Re: Kernel Internals

David A Rusling (
Tue, 04 Feb 1997 09:41:18 +0000

> Ted mentioned that this is only done in places that are not time
> crititical. So, what? To me it makes sense to have the process table
> defined as an array to be able to "jump" and not "traverse." What
> advantages would traversing bring over jumping? Since the array is
> already being defined, why not use it?

The array is used as an allocation mechanism as much as anything else.
There is usually a time versus space element to this type of problem.
Linux has gone for a little processing overhead when dereferencing PIDs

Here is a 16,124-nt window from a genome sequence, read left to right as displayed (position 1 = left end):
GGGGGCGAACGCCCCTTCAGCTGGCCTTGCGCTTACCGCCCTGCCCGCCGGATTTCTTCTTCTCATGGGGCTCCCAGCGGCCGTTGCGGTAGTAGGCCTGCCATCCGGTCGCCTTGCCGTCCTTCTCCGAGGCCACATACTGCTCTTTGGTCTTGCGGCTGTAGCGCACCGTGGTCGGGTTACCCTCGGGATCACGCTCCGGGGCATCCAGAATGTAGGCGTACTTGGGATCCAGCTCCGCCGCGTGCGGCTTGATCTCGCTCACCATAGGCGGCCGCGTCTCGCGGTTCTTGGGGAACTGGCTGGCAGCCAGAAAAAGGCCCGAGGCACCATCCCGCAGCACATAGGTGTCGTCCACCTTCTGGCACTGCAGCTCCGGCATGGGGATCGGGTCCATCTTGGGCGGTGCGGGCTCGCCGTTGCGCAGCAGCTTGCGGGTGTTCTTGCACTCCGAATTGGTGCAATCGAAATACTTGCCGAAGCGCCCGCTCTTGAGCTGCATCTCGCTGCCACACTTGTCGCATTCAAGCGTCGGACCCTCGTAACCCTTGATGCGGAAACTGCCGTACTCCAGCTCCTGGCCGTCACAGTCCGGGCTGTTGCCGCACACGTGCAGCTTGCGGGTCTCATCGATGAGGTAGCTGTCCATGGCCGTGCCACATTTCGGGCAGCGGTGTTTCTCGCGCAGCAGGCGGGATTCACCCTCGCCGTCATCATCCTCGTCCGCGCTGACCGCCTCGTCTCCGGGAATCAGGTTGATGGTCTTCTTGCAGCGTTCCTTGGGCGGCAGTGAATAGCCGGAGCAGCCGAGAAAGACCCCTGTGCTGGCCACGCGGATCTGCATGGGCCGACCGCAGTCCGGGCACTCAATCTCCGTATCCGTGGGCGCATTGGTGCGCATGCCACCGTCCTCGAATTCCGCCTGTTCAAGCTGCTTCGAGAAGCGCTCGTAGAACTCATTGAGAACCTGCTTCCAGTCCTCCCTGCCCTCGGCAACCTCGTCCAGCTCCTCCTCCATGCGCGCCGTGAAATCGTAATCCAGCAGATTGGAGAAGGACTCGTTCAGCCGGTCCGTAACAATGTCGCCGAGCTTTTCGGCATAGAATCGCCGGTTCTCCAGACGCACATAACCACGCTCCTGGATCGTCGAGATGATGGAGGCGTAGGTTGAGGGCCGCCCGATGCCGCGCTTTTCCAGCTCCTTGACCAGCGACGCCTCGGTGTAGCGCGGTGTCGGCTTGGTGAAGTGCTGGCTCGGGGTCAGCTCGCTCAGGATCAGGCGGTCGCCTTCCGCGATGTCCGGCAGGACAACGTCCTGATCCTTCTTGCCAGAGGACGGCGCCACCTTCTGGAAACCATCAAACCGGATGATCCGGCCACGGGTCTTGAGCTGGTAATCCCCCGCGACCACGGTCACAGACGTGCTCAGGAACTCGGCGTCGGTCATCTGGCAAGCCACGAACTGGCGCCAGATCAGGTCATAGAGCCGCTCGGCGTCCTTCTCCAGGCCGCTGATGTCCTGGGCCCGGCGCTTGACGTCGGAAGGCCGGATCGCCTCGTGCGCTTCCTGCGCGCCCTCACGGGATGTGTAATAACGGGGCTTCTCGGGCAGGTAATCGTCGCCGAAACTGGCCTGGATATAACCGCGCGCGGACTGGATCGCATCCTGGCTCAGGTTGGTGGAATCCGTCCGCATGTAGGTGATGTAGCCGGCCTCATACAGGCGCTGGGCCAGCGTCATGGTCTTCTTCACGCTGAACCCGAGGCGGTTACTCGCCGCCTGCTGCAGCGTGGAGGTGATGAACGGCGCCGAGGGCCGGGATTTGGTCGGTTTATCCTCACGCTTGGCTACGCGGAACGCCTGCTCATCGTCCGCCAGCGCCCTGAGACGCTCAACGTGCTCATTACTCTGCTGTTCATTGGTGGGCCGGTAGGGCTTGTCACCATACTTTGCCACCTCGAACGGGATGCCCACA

as against more space required to keep a hash table (or whatever).
As for the pids not being indexes, there is some attempt to make them
reasonably unique within the lifetime of the OS. However, I'm not sure
why (I can guess though).

> Ted has already addressed the question of why PIDs are not direct
> indexes into the process table. But if speed of access was a problem,
> the kernel could use a binary tree that keeps pointers into the table
> in sorted order.

The question is "is this inefficient?" If it is impacting system performance
enough, then is it worth changing?


David A Rusling Principal Engineer
European Semiconductor Applications Digital Equipment Co Ltd.,
Engineering PO Box 121,
Imperial Way,
Worton Grange
Reading RG2 0TU
Linux, Alpha, StrongArm, PCI Tel: UK-(0)1734-204380
Fax: UK-(0)1734-203133